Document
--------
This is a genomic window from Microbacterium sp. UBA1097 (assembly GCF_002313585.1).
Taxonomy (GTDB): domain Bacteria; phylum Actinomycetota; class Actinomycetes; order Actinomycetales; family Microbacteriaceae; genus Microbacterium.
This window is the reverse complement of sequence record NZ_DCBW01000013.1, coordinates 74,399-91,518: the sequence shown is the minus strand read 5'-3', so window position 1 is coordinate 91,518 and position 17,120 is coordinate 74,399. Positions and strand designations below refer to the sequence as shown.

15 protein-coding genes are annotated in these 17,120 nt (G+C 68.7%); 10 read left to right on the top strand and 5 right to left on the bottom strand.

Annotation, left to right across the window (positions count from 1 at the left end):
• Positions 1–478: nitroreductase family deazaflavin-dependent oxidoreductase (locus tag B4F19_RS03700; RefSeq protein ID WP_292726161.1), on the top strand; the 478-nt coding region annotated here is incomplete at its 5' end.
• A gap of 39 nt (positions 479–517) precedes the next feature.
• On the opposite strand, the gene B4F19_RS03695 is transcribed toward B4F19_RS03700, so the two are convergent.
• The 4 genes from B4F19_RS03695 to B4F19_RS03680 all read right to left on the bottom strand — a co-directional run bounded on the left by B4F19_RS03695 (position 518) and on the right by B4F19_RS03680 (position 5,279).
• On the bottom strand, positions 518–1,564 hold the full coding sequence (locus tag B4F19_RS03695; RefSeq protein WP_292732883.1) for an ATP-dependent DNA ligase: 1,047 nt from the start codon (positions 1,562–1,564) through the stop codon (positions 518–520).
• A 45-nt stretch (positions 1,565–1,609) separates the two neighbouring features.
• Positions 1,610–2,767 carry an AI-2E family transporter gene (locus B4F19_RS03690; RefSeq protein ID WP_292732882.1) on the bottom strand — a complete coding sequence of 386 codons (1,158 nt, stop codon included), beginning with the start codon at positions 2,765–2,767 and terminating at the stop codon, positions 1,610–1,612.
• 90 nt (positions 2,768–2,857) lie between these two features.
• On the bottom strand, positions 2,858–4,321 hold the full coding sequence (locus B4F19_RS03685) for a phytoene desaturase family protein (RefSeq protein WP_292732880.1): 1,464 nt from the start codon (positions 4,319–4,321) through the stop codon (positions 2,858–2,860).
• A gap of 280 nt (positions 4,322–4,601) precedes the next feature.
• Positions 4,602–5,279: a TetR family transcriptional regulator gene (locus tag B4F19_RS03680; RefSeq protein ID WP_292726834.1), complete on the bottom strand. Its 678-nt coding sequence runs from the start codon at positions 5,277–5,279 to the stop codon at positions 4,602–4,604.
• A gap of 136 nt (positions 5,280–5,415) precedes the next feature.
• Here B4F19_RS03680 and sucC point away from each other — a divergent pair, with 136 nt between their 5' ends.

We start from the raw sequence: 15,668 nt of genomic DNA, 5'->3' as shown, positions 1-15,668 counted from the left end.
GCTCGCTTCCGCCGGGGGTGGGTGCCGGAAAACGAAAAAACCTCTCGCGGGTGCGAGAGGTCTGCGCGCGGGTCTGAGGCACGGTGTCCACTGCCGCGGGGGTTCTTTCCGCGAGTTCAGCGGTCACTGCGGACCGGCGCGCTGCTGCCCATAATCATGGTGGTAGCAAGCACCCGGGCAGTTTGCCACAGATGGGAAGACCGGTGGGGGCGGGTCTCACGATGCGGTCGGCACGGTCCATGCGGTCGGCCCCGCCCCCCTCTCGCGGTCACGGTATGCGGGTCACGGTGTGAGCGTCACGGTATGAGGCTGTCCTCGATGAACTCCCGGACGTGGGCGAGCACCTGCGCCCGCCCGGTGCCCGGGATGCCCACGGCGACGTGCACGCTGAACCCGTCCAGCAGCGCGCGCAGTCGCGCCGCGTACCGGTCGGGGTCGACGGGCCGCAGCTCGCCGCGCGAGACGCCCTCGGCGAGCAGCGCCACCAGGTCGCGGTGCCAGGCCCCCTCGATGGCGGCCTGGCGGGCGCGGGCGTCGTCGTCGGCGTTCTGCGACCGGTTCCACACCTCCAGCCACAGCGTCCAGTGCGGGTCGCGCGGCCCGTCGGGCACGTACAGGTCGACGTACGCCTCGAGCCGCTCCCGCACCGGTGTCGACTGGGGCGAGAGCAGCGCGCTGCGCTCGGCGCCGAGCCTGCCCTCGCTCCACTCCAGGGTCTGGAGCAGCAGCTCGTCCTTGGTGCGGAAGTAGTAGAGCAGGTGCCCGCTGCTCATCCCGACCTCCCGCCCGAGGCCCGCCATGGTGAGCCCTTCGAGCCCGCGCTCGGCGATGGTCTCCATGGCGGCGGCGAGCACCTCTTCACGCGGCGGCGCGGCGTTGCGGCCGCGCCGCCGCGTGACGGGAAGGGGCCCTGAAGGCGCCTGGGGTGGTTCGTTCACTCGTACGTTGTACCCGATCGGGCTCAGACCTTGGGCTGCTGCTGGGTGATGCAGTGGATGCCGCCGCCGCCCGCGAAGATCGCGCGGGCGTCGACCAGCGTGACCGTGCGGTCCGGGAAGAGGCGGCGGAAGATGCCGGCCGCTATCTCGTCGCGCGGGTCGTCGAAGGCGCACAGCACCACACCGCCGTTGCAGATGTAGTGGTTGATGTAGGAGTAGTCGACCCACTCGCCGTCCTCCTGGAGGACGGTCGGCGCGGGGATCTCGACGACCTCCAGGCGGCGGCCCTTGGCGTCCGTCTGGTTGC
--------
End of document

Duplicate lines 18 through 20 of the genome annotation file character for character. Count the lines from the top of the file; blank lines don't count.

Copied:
• Here B4F19_RS03680 and sucC point away from each other — a divergent pair, with 136 nt between their 5' ends.

We start from the raw sequence: 15,668 nt of genomic DNA, 5'->3' as shown, positions 1-15,668 counted from the left end.
GCTCGCTTCCGCCGGGGGTGGGTGCCGGAAAACGAAAAAACCTCTCGCGGGTGCGAGAGGTCTGCGCGCGGGTCTGAGGCACGGTGTCCACTGCCGCGGGGGTTCTTTCCGCGAGTTCAGCGGTCACTGCGGACCGGCGCGCTGCTGCCCATAATCATGGTGGTAGCAAGCACCCGGGCAGTTTGCCACAGATGGGAAGACCGGTGGGGGCGGGTCTCACGATGCGGTCGGCACGGTCCATGCGGTCGGCCCCGCCCCCCTCTCGCGGTCACGGTATGCGGGTCACGGTGTGAGCGTCACGGTATGAGGCTGTCCTCGATGAACTCCCGGACGTGGGCGAGCACCTGCGCCCGCCCGGTGCCCGGGATGCCCACGGCGACGTGCACGCTGAACCCGTCCAGCAGCGCGCGCAGTCGCGCCGCGTACCGGTCGGGGTCGACGGGCCGCAGCTCGCCGCGCGAGACGCCCTCGGCGAGCAGCGCCACCAGGTCGCGGTGCCAGGCCCCCTCGATGGCGGCCTGGCGGGCGCGGGCGTCGTCGTCGGCGTTCTGCGACCGGTTCCACACCTCCAGCCACAGCGTCCAGTGCGGGTCGCGCGGCCCGTCGGGCACGTACAGGTCGACGTACGCCTCGAGCCGCTCCCGCACCGGTGTCGACTGGGGCGAGAGCAGCGCGCTGCGCTCGGCGCCGAGCCTGCCCTCGCTCCACTCCAGGGTCTGGAGCAGCAGCTCGTCCTTGGTGCGGAAGTAGTAGAGCAGGTGCCCGCTGCTCATCCCGACCTCCCGCCCGAGGCCCGCCATGGTGAGCCCTTCGAGCCCGCGCTCGGCGATGGTCTCCATGGCGGCGGCGAGCACCTCTTCACGCGGCGGCGCGGCGTTGCGGCCGCGCCGCCGCGTGACGGGAAGGGGCCCTGAAGGCGCCTGGGGTGGTTCGTTCACTCGTACGTTGTACCCGATCGGGCTCAGACCTTGGGCTGCTGCTGGGTGATGCAGTGGATGCCGCCGCCGCCCGCGAAGATCGCGCGGGCGTCGACCAGCGTGACCGTGCGGTCCGGGAAGAGGCGGCGGAAGATGCCGGCCGCTATCTCGTCGCGCGGGTCGTCGAAGGCGCACAGCACCACACCGCCGTTGCAGATGTAGTGGTTGATGTAGGAGTAGTCGACCCACTCGCCGTCCTCCTGGAGGACGGTCGGCGCGGGGATCTCGACGACCTCCAGGCGGCGGCCCTTGGCGTCCGTCTGGTTGC